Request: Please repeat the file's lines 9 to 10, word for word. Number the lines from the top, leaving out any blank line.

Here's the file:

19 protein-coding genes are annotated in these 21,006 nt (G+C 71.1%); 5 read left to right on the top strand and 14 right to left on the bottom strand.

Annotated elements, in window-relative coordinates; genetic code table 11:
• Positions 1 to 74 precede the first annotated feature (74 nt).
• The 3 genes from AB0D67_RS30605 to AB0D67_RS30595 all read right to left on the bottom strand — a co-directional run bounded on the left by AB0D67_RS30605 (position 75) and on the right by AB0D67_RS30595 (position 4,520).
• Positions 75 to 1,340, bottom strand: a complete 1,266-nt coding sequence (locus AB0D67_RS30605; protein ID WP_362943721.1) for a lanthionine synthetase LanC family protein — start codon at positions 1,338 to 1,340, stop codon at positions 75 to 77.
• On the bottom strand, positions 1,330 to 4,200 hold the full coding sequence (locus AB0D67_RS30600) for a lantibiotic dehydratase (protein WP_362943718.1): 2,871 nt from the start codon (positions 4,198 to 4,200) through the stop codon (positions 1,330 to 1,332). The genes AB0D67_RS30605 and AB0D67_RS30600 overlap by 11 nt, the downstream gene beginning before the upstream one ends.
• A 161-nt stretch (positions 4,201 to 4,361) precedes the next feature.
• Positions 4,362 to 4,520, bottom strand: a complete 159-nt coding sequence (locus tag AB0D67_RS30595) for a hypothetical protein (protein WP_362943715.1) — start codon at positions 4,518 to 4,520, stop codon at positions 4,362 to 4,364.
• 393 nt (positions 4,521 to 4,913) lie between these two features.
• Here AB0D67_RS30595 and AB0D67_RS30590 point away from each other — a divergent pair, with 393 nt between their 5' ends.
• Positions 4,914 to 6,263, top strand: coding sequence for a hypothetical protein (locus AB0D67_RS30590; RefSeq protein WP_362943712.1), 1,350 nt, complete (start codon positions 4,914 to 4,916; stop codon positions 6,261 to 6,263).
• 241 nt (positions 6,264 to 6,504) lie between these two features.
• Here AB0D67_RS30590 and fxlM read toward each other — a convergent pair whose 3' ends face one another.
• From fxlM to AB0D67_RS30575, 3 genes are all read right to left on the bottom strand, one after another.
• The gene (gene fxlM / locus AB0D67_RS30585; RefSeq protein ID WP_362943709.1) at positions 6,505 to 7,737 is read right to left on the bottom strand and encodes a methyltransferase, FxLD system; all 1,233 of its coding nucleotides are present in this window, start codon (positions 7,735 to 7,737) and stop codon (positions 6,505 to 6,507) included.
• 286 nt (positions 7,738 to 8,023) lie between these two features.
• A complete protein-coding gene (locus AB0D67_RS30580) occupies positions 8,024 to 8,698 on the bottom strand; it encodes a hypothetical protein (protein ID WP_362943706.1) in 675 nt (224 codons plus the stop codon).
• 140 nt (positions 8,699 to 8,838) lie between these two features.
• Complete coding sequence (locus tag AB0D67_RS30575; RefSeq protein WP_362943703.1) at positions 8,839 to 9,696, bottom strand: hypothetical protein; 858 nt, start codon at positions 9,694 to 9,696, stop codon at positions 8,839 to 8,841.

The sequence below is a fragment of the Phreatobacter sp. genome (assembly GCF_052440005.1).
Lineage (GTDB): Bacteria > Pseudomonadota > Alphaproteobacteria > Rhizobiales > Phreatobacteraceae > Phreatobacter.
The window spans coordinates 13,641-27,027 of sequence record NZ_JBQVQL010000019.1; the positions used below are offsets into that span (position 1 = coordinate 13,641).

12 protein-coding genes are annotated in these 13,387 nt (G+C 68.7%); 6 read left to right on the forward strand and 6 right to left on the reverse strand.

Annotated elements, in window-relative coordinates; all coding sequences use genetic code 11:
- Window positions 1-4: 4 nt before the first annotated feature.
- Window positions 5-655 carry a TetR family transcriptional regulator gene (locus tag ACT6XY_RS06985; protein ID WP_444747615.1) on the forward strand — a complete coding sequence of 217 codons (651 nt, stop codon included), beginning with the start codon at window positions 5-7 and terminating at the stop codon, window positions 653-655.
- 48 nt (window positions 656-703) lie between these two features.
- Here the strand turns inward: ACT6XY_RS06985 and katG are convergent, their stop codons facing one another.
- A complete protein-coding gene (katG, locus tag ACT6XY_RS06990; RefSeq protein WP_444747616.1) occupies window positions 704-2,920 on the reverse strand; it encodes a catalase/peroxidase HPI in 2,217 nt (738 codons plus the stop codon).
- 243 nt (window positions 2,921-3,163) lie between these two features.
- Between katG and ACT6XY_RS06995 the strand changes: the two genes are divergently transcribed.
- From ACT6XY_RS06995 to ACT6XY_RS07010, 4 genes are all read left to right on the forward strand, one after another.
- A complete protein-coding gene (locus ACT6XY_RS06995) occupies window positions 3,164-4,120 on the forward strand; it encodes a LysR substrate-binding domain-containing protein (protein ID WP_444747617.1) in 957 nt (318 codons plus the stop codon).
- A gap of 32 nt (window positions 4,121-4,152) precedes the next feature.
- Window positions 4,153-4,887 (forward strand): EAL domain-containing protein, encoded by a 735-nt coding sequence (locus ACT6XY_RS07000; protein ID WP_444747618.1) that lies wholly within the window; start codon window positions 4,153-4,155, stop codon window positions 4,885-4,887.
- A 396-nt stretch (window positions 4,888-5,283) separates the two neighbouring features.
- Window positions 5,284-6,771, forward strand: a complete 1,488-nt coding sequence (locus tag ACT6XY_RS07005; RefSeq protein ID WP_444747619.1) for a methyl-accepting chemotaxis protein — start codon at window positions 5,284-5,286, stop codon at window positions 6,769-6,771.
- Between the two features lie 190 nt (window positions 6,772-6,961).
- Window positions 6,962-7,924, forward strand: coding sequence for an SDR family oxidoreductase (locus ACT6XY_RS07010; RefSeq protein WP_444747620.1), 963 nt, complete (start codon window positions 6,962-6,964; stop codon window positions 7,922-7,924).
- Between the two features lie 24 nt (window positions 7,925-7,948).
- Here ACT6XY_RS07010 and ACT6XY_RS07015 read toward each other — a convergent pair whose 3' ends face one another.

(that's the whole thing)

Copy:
• 393 nt (positions 4,521 to 4,913) lie between these two features.
• Here AB0D67_RS30595 and AB0D67_RS30590 point away from each other — a divergent pair, with 393 nt between their 5' ends.